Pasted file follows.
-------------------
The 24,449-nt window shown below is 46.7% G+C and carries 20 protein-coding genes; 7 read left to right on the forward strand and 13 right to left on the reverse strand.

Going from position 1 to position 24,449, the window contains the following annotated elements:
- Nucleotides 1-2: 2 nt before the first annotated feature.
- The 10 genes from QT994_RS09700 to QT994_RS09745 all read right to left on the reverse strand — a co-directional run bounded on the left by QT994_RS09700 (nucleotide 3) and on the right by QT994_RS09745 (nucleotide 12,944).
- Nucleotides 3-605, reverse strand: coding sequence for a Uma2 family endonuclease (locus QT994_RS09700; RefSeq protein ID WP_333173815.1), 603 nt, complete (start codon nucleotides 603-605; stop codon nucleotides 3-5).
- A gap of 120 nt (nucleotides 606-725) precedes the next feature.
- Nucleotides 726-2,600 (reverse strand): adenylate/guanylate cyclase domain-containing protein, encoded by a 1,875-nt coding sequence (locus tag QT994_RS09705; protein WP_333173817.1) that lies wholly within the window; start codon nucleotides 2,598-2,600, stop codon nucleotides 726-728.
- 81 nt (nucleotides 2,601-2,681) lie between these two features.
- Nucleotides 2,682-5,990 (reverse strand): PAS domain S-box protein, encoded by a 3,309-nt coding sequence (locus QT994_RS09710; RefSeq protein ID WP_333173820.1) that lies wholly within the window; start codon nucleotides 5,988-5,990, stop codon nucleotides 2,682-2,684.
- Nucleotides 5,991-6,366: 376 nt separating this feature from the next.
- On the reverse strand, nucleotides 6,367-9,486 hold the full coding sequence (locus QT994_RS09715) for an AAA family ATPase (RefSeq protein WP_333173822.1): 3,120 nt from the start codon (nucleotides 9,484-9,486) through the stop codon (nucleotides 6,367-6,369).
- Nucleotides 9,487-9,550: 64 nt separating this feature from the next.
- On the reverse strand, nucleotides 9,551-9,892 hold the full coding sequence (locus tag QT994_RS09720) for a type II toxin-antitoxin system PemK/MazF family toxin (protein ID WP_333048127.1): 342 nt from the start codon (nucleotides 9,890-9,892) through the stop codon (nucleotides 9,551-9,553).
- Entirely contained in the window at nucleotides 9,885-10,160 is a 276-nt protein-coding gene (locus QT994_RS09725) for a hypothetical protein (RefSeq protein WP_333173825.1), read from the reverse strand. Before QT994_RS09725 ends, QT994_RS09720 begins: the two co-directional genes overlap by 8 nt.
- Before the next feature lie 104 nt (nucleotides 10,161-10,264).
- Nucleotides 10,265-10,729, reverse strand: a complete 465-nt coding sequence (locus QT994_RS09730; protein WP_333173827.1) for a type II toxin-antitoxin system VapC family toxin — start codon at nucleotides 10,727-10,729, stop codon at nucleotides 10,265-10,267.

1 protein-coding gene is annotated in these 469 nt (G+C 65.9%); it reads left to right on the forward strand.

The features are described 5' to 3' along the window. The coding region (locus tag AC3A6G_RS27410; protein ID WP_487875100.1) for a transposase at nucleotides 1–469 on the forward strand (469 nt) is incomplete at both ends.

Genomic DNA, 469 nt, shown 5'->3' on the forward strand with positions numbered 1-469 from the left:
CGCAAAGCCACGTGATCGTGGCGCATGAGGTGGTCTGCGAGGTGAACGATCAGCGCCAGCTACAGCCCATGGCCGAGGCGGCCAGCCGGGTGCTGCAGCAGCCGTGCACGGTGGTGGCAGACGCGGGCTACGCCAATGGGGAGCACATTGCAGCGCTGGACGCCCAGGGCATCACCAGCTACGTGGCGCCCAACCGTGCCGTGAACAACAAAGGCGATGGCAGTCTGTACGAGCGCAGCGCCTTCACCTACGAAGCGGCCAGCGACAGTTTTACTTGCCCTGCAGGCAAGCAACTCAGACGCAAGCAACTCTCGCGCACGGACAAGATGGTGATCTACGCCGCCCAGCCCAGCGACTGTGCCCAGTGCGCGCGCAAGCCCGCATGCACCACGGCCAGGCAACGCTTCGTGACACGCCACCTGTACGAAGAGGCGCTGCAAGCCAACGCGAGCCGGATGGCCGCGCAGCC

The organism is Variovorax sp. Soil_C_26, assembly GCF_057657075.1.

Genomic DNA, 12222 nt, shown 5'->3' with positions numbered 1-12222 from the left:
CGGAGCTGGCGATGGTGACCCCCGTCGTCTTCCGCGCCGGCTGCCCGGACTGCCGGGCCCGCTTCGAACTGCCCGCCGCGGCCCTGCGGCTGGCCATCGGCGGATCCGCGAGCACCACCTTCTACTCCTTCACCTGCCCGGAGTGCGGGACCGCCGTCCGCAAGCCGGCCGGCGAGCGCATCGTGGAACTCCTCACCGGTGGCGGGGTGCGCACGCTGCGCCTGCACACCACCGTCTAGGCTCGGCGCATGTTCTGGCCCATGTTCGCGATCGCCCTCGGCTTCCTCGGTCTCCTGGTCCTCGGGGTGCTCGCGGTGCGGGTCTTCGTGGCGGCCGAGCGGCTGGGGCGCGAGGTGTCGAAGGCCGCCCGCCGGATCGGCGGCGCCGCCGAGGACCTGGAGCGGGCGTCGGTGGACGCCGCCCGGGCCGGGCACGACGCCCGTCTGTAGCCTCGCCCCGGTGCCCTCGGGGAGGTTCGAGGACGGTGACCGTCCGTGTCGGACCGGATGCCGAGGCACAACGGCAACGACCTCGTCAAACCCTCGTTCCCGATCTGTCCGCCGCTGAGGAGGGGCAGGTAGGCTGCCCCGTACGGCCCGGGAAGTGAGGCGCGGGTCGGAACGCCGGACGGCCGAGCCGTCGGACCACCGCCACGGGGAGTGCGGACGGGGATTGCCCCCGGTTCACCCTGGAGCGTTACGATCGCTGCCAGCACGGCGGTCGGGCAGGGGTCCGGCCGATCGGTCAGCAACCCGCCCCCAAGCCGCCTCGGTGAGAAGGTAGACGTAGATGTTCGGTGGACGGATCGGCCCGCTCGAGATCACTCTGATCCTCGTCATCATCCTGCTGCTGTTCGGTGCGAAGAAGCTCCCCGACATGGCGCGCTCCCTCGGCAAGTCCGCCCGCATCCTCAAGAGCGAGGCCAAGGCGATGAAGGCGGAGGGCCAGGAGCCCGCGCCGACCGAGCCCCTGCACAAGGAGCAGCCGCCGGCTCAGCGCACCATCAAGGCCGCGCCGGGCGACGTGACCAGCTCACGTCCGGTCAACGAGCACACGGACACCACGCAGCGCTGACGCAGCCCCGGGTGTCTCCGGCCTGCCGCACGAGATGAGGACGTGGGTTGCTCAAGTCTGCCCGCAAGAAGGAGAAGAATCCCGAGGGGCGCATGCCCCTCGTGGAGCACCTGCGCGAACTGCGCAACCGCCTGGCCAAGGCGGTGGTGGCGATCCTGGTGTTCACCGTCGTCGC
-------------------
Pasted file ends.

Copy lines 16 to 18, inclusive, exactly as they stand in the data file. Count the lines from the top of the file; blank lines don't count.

- Nucleotides 10,265-10,729, reverse strand: a complete 465-nt coding sequence (locus QT994_RS09730; protein WP_333173827.1) for a type II toxin-antitoxin system VapC family toxin — start codon at nucleotides 10,727-10,729, stop codon at nucleotides 10,265-10,267.

1 protein-coding gene is annotated in these 469 nt (G+C 65.9%); it reads left to right on the forward strand.

The features are described 5' to 3' along the window. The coding region (locus tag AC3A6G_RS27410; protein ID WP_487875100.1) for a transposase at nucleotides 1–469 on the forward strand (469 nt) is incomplete at both ends.